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Henningsen: Kennedy Anniversary

I come to the fiftieth anniversary of the Kennedy assassination with distinctly mixed feelings.

On the one hand, it was my generation’s Pearl Harbor. Any of us old enough to understand it have never forgotten where we were and what we were doing when we got the news.

As December 7th had been for our parents, November 22nd was our end of innocence. As a thirteen year-old surrounded by shaken teachers and weeping classmates, I felt my safe, 50’s suburban world violently shattered – a precursor, had I but known it, of the next decade. We shared – we were overcome by – a collective sense of deep, unfathomable loss.

One reporter caught the mood, quoting verses from A. E. Housman’s “To An Athlete Dying Young”

The time you won your town the race
We chaired you through the market-place;
Man and boy stood cheering by,
And home we brought you shoulder high.

To-day, the road all runners come,
Shoulder-high we bring you home,
And set you at your threshold down,
Townsman of a stiller town.

At the time of his death, Kennedy was a so-so president whose entire legislative program was tied up in Congressional committees. Overnight he became our martyred prince, a man of infinite promise cut down in the flower of youth. That was before we knew about the womanizing, the abuse of medication, the lies, the recklessness. Those things we learned later.

Some of us chose, and still choose, not to notice. He saved us from nuclear war over Cuba, the line goes, ignoring the fact that he’d set the stage for the Missile Crisis with his earlier fiasco at the Bay of Pigs. He was a champion of racial equality, it’s said, forgetting that he dragged his feet on Civil Rights and tried to get Dr. King to call off the March on Washington. That Kennedy – the uncertain, conflicted, complex one – rings true to me as an historian in a way that the martyr and the playboy don’t.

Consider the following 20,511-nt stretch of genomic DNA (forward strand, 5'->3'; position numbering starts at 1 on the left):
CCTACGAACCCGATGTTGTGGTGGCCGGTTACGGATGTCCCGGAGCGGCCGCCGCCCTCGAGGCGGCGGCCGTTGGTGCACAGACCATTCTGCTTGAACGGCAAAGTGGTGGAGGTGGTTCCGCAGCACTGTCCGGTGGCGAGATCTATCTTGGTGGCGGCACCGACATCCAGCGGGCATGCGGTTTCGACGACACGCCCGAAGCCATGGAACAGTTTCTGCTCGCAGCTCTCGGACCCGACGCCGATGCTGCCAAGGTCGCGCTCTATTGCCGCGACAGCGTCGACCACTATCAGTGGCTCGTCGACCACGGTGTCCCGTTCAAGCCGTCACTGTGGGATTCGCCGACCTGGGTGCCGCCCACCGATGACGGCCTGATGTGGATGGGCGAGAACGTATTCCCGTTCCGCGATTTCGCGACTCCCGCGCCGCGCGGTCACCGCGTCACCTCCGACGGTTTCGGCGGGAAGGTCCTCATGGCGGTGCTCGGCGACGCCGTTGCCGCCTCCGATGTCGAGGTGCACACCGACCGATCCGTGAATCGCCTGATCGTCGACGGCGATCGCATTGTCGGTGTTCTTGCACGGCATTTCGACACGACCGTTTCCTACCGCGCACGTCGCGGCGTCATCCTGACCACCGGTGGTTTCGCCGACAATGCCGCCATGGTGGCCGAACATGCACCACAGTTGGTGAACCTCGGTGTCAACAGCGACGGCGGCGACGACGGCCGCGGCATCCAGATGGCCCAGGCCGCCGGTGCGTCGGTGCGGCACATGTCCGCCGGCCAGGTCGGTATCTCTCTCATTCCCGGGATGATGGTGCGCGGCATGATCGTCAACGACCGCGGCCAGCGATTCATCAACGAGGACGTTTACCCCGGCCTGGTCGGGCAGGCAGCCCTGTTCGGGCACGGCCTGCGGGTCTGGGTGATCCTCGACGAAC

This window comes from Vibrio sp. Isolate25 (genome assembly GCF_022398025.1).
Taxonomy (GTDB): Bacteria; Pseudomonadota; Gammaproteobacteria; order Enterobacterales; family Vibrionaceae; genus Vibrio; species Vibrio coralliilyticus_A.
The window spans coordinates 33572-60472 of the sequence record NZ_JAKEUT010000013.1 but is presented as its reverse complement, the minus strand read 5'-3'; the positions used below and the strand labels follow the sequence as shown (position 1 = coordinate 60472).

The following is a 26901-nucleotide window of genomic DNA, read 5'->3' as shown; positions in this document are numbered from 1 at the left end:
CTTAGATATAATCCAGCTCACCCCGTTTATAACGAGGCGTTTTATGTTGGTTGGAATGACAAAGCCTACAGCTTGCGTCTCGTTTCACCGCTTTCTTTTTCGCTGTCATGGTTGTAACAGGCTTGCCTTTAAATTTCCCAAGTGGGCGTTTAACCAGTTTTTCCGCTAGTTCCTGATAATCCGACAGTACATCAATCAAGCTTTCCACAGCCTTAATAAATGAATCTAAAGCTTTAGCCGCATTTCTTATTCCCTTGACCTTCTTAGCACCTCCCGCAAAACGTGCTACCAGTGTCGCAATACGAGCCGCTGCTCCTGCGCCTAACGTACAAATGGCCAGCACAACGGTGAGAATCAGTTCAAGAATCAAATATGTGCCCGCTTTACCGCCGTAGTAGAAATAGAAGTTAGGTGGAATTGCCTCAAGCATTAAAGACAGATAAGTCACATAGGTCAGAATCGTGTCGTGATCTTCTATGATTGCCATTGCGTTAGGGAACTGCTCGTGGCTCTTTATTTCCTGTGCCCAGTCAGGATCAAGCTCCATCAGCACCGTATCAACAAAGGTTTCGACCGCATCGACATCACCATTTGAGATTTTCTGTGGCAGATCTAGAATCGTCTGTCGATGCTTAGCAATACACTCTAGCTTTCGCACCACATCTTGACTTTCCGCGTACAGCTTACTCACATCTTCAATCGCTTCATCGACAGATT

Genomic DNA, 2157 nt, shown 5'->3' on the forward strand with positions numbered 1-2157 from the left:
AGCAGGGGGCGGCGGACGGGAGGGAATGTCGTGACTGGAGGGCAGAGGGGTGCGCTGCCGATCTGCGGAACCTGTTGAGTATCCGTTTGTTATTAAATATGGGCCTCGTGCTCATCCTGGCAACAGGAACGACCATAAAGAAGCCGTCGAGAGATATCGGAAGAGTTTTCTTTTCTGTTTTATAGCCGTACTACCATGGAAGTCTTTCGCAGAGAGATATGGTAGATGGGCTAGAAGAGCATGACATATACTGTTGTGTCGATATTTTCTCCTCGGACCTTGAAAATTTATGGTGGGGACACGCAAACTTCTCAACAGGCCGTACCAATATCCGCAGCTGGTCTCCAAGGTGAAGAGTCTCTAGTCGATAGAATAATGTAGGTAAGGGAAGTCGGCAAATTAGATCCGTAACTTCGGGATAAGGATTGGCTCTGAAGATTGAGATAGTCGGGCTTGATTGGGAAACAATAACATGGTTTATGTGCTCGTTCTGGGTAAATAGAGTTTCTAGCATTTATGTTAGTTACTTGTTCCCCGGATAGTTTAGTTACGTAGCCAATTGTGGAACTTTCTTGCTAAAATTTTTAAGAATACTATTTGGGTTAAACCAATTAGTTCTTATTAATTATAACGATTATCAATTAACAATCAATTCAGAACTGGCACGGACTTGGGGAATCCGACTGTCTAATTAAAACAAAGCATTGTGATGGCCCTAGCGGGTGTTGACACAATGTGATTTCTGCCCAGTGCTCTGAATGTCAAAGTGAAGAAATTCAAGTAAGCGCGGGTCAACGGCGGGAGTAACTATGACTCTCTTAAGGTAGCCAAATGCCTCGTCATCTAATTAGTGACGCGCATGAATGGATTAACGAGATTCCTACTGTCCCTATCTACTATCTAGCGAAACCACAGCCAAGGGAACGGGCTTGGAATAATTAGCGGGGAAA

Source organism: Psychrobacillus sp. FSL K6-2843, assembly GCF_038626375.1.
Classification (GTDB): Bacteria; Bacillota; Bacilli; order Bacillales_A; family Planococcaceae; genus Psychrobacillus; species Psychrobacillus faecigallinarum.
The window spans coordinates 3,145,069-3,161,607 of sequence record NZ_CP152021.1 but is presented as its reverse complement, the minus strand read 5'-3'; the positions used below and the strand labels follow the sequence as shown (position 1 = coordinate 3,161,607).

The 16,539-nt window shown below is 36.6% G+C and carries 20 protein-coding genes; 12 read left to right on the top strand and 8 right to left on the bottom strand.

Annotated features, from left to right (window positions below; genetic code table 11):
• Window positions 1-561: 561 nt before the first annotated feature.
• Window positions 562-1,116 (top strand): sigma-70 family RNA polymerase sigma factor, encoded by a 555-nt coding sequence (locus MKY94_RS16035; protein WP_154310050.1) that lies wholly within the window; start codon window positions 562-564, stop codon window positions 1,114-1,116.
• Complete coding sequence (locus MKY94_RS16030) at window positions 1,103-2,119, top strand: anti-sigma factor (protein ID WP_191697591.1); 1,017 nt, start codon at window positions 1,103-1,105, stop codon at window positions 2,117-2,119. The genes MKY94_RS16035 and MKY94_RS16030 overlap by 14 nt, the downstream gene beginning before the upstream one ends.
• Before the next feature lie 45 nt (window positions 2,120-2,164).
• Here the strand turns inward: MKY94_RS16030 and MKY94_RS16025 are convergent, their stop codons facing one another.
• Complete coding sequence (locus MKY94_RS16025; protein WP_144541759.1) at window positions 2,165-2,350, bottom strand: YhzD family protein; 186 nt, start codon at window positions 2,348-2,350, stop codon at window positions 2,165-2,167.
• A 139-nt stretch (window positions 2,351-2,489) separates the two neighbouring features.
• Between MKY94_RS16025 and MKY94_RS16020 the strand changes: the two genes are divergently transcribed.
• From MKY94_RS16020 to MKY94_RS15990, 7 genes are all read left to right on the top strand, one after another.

But part of the historian’s task is to go beyond narrative and cause-and-effect to recall the feeling of the past. And that’s how I mark this anniversary.

On that day fifty years ago, I had a glimmering of an understanding best expressed by the novelist Philip Roth when he observed that historians cannot recapture the “terror of the unforeseen.” Over time, I came to appreciate what Roth meant. The patch of black ice, the 3 AM phone call, the grim diagnosis – we’ve all been there.

It’s striking that the public events that evoke such terror are all marked by dates, not names – December 7th, November 22nd, 9/11. The shorthand of day and month are enough, no one needs the year. It’s all that’s necessary to bring back the sadness and the terror that comes from experiencing the unforeseen – the unimaginable; to remind us that we are, none of us, fully in control.

Source of Housman poem excerpt cited by The Poetry Foundation as: The Norton Anthology of Poetry Third Edition (1983)

Vic Henningsen is a teacher and historian.
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